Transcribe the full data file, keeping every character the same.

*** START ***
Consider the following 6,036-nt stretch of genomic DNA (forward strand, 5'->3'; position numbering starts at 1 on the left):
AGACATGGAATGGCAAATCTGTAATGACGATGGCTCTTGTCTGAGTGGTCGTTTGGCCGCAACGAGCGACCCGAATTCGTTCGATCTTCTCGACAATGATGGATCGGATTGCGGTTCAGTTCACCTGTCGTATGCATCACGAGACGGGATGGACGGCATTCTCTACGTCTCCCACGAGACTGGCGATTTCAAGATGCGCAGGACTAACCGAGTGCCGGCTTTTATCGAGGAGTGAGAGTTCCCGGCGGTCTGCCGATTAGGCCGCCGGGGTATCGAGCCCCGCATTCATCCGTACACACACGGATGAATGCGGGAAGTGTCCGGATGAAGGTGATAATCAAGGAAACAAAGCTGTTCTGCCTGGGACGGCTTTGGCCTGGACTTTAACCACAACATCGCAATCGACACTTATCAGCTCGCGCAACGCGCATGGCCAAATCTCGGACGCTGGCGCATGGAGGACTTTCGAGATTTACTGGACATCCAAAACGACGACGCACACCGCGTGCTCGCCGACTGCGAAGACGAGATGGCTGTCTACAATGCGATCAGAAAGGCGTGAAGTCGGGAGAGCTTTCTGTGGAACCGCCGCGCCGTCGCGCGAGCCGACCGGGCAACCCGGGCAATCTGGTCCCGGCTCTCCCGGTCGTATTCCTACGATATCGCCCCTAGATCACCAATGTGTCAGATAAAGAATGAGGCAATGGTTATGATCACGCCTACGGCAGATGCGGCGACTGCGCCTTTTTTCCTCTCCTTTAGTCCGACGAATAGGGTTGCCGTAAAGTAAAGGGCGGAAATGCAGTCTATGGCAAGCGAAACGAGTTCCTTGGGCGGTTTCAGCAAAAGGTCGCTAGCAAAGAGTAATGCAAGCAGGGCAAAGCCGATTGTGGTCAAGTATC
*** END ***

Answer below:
Consider the following 6,036-nt stretch of genomic DNA (forward strand, 5'->3'; position numbering starts at 1 on the left):
AGACATGGAATGGCAAATCTGTAATGACGATGGCTCTTGTCTGAGTGGTCGTTTGGCCGCAACGAGCGACCCGAATTCGTTCGATCTTCTCGACAATGATGGATCGGATTGCGGTTCAGTTCACCTGTCGTATGCATCACGAGACGGGATGGACGGCATTCTCTACGTCTCCCACGAGACTGGCGATTTCAAGATGCGCAGGACTAACCGAGTGCCGGCTTTTATCGAGGAGTGAGAGTTCCCGGCGGTCTGCCGATTAGGCCGCCGGGGTATCGAGCCCCGCATTCATCCGTACACACACGGATGAATGCGGGAAGTGTCCGGATGAAGGTGATAATCAAGGAAACAAAGCTGTTCTGCCTGGGACGGCTTTGGCCTGGACTTTAACCACAACATCGCAATCGACACTTATCAGCTCGCGCAACGCGCATGGCCAAATCTCGGACGCTGGCGCATGGAGGACTTTCGAGATTTACTGGACATCCAAAACGACGACGCACACCGCGTGCTCGCCGACTGCGAAGACGAGATGGCTGTCTACAATGCGATCAGAAAGGCGTGAAGTCGGGAGAGCTTTCTGTGGAACCGCCGCGCCGTCGCGCGAGCCGACCGGGCAACCCGGGCAATCTGGTCCCGGCTCTCCCGGTCGTATTCCTACGATATCGCCCCTAGATCACCAATGTGTCAGATAAAGAATGAGGCAATGGTTATGATCACGCCTACGGCAGATGCGGCGACTGCGCCTTTTTTCCTCTCCTTTAGTCCGACGAATAGGGTTGCCGTAAAGTAAAGGGCGGAAATGCAGTCTATGGCAAGCGAAACGAGTTCCTTGGGCGGTTTCAGCAAAAGGTCGCTAGCAAAGAGTAATGCAAGCAGGGCAAAGCCGATTGTGGTCAAGTATC